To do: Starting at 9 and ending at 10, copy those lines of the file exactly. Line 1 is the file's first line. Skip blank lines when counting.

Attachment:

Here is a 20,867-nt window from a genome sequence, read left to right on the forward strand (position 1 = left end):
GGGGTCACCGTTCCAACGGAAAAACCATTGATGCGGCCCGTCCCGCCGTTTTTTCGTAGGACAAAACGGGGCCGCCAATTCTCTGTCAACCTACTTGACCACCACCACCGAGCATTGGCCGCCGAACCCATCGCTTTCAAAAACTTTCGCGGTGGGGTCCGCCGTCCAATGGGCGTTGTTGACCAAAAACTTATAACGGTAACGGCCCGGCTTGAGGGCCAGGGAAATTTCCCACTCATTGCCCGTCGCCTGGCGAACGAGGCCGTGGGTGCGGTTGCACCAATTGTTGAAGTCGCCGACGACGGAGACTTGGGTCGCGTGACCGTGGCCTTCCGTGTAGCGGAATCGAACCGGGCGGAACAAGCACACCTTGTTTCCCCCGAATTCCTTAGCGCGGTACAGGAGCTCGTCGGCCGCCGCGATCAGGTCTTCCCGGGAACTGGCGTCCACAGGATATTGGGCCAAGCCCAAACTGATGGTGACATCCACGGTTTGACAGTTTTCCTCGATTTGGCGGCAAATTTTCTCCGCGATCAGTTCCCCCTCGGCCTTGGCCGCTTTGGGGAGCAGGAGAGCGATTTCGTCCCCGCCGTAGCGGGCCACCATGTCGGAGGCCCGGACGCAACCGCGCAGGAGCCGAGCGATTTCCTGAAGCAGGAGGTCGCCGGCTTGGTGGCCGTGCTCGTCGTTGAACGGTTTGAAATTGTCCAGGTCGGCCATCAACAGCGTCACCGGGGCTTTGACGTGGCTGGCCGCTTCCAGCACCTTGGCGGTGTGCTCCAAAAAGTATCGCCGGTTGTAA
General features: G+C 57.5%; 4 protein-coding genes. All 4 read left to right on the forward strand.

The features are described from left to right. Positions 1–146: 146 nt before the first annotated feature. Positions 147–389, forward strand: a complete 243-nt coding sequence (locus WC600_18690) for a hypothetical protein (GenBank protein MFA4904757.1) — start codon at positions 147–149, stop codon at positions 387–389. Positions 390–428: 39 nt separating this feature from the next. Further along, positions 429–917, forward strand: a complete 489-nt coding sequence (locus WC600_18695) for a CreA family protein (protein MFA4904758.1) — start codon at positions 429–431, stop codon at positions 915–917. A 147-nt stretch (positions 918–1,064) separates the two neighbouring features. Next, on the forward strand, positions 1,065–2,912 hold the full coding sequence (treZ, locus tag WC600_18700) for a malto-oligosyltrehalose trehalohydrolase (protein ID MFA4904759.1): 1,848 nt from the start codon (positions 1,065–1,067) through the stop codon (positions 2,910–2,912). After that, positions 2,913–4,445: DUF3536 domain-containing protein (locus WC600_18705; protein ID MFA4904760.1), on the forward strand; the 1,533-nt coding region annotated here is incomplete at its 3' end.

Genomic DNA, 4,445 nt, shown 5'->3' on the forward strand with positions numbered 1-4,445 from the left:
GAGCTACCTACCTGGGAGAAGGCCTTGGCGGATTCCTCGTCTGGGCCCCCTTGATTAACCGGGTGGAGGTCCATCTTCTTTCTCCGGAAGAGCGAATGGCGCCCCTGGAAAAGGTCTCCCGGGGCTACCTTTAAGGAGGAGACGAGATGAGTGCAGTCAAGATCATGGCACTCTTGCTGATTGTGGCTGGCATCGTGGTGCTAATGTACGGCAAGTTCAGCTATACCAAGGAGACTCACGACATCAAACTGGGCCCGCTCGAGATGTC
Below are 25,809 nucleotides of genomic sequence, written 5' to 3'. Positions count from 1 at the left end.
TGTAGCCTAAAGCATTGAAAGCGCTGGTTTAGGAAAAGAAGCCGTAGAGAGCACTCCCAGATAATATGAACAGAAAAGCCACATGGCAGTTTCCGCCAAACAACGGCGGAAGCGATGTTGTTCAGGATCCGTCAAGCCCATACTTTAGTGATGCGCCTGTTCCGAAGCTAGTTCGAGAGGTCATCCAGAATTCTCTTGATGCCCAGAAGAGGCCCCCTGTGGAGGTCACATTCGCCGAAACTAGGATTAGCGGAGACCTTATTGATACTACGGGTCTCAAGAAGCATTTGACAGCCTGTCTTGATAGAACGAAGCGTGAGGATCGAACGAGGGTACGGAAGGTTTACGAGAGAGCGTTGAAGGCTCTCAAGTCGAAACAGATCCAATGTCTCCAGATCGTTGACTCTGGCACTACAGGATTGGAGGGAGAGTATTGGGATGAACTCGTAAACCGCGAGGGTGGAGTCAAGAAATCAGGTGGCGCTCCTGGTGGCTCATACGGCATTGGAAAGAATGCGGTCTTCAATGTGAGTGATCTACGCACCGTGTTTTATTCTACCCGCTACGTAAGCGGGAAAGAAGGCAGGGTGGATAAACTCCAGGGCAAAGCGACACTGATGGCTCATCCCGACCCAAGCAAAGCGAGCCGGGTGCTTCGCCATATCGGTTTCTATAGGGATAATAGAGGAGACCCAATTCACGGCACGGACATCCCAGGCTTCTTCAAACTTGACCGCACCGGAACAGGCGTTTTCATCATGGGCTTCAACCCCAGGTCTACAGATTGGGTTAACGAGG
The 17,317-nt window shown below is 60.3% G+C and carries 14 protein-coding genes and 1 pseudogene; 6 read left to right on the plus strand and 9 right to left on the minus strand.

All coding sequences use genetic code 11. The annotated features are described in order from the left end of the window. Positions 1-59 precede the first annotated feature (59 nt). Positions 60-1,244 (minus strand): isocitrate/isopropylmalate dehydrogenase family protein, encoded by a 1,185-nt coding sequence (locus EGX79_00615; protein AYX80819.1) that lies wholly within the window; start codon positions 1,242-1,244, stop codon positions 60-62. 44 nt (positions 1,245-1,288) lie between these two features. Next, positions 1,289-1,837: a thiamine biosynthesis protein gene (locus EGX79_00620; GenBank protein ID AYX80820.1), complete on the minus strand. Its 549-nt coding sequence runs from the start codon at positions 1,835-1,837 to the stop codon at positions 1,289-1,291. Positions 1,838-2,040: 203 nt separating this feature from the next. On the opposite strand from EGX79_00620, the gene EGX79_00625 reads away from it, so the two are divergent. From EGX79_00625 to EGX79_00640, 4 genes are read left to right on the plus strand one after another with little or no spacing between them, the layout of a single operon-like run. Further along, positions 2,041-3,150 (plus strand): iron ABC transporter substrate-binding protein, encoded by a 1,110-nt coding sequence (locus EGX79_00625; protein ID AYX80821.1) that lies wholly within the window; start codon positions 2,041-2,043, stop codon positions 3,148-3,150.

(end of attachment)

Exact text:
The 17,317-nt window shown below is 60.3% G+C and carries 14 protein-coding genes and 1 pseudogene; 6 read left to right on the plus strand and 9 right to left on the minus strand.

All coding sequences use genetic code 11. The annotated features are described in order from the left end of the window. Positions 1-59 precede the first annotated feature (59 nt). Positions 60-1,244 (minus strand): isocitrate/isopropylmalate dehydrogenase family protein, encoded by a 1,185-nt coding sequence (locus EGX79_00615; protein AYX80819.1) that lies wholly within the window; start codon positions 1,242-1,244, stop codon positions 60-62. 44 nt (positions 1,245-1,288) lie between these two features. Next, positions 1,289-1,837: a thiamine biosynthesis protein gene (locus EGX79_00620; GenBank protein ID AYX80820.1), complete on the minus strand. Its 549-nt coding sequence runs from the start codon at positions 1,835-1,837 to the stop codon at positions 1,289-1,291. Positions 1,838-2,040: 203 nt separating this feature from the next. On the opposite strand from EGX79_00620, the gene EGX79_00625 reads away from it, so the two are divergent. From EGX79_00625 to EGX79_00640, 4 genes are read left to right on the plus strand one after another with little or no spacing between them, the layout of a single operon-like run. Further along, positions 2,041-3,150 (plus strand): iron ABC transporter substrate-binding protein, encoded by a 1,110-nt coding sequence (locus EGX79_00625; protein ID AYX80821.1) that lies wholly within the window; start codon positions 2,041-2,043, stop codon positions 3,148-3,150.